Table of Contents
The reliability of novel flexible opto-electronic devices relies greatly on the resilience of a thin ceramic oxide layer deposited on a polymer substrate. One of the most popular combinations that currently exists comprises of a thin layer of Indium Tin Oxide (ITO) on a polyester substrate, such as polyethylene terephthalate (PET). The ITO layer, generally about a few hundred nanometers in thickness, is extremely susceptible to cracking. The resistance of this layer sharply increases and it is rendered useless as this layer experiences cracking and delamination from the substrate.
Characterization of the mechanical properties of this oxide layer after deposition is extremely important. The properties of ITO deposited on glass have been earlier investigated, but these properties can be quite different than when deposited on glass as the ITO layer has an amorphous structure. A large mismatch in modulus between the polymer substrate and the ITO can also affect adhesion to the substrate and the measured hardness values. For this reason, scratch testing and indentation of the ITO-coated PET system is extremely valuable, but straightforward testing might not always be an option.
There are a number of challenges when carrying out both scratch testing and indentation on a system consisting of a thin hard coating on a soft polymeric substrate. It is essential to ensure that substrate effects do not influence the coating data.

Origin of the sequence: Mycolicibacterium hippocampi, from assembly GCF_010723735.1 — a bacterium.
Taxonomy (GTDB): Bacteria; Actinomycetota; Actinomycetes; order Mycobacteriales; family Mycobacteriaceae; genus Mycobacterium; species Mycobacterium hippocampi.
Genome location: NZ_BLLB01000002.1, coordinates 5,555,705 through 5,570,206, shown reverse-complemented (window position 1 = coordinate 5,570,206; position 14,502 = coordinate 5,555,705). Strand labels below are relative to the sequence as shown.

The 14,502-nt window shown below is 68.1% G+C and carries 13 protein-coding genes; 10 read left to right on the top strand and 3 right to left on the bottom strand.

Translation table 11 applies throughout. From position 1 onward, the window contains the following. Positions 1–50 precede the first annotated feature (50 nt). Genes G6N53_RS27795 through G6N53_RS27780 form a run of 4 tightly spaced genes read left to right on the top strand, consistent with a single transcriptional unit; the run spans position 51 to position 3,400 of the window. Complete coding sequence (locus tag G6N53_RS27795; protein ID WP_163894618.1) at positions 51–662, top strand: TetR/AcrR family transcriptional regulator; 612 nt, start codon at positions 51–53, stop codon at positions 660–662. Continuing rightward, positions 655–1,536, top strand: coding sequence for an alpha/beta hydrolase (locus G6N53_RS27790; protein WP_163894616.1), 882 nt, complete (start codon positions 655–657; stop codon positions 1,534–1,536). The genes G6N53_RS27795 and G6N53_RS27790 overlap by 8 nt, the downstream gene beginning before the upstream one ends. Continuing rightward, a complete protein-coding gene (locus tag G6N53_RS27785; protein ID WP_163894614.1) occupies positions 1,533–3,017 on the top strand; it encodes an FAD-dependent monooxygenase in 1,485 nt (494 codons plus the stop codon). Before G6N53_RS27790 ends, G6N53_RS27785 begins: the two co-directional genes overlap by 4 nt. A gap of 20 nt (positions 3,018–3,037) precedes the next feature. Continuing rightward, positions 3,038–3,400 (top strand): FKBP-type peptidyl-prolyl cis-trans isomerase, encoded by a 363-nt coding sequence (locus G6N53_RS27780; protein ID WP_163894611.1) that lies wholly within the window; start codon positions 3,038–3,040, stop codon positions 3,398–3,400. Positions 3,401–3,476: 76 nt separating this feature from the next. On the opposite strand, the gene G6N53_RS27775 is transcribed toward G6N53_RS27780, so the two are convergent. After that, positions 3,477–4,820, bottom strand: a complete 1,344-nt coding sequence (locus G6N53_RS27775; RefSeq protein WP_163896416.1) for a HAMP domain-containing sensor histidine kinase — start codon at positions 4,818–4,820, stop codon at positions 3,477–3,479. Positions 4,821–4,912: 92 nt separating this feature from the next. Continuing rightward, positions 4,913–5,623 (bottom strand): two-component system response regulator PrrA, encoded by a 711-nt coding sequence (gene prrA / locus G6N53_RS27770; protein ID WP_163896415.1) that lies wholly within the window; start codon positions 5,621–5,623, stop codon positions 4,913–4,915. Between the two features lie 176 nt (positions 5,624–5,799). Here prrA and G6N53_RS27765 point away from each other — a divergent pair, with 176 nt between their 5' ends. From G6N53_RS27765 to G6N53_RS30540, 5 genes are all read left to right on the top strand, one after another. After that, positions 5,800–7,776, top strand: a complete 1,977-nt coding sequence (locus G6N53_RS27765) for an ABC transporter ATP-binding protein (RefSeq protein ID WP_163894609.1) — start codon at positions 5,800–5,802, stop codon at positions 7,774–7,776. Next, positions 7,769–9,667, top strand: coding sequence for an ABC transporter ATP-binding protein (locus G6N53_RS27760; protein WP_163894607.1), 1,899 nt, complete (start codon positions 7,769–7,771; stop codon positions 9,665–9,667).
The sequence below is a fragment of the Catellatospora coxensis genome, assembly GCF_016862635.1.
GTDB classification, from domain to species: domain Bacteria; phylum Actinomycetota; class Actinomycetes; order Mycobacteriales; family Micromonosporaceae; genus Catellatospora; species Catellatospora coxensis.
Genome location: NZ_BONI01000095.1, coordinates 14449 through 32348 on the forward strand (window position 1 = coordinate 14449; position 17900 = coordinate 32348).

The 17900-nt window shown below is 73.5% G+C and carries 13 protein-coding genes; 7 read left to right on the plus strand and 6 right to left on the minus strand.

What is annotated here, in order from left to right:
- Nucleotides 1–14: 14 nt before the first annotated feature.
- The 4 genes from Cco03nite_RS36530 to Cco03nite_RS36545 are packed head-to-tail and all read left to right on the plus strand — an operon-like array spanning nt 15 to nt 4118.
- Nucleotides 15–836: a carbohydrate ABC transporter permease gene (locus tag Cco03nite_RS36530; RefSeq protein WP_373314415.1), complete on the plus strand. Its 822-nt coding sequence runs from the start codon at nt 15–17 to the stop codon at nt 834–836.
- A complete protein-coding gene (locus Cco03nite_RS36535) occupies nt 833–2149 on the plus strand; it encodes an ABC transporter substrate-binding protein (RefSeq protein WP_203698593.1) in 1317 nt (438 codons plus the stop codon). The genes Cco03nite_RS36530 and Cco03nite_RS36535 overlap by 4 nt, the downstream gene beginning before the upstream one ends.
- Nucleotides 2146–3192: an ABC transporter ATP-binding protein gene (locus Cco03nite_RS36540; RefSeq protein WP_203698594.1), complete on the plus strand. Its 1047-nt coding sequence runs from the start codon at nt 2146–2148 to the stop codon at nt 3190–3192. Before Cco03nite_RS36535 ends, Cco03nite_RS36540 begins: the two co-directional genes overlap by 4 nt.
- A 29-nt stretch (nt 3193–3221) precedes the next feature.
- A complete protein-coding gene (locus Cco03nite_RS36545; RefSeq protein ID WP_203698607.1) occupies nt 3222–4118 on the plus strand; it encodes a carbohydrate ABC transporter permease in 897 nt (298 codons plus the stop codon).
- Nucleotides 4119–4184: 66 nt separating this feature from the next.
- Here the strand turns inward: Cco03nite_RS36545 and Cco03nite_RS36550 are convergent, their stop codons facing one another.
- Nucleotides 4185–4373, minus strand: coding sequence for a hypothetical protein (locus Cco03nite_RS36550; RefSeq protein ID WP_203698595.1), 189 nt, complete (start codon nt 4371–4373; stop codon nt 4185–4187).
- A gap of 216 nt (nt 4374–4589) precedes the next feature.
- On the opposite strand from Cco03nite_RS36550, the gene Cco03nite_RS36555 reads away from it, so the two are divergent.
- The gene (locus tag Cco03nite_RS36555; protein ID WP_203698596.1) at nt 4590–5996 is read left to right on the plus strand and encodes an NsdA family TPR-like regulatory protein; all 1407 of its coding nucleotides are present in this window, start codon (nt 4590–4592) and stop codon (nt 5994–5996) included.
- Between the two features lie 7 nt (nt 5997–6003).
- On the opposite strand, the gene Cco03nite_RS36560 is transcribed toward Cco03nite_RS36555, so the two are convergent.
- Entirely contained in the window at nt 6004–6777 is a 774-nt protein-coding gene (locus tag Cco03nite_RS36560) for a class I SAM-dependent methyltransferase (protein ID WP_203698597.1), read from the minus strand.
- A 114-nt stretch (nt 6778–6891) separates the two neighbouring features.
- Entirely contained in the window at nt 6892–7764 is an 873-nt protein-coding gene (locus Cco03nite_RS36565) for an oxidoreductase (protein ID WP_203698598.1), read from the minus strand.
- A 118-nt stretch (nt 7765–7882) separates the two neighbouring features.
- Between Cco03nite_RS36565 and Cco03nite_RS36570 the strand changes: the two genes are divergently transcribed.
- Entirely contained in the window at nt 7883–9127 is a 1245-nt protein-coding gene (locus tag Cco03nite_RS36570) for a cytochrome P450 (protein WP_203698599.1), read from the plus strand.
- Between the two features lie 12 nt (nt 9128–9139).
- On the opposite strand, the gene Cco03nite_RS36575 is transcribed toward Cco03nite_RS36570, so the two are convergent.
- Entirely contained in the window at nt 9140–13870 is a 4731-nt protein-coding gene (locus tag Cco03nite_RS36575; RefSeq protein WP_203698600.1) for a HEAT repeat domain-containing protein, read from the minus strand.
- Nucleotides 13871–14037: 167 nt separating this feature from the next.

Figure 1. Load depth curves for 3 coating thicknesses.
Figure 2. Optical micrographs of residual indents for 4 applied normal loads and 3 coating thicknesses (1000x magnification).
The techniques described in this article include nanoindentation with a spherical indenter to promote circumferential cracking of the brittle layer and nanoscratch testing to promote adhesive failure.
For nanoindentation testing, a 20 µm spherical indenter was loaded to normal loads up to 200 mN with a pause of 10 seconds. This style of indentation testing aimed to promote cracking of the ITO layer. In all cases, the first visible crack appeared at about 40 mN. At 100 mN a second circumferential crack was observed, while at 150 mN a third crack was present. Radial cracking was also observed at a load of 200 mN for the coating thicknesses of 50 nm and 100 nm. At 200 mN severe damage of the 50nm thick coating was observed. Figure 2 shows optical micrographs of each indent.
Penetration depths of several microns were observed for the films. The load-depth curves presented in Figure 1 show a small variation between samples due to the thickness of the coating. The diameter of each crack was measured optically. The primary circumferential crack diameter for all loads and samples was equal to the diameter of the indenter itself (20 µm). This means that cracking was promoted by the compliance of the polymeric substrate.
Figure 3. Panoramic comparison of scratches on each sample, (500x magnification). Applied load range was 0.08 - 5 mN.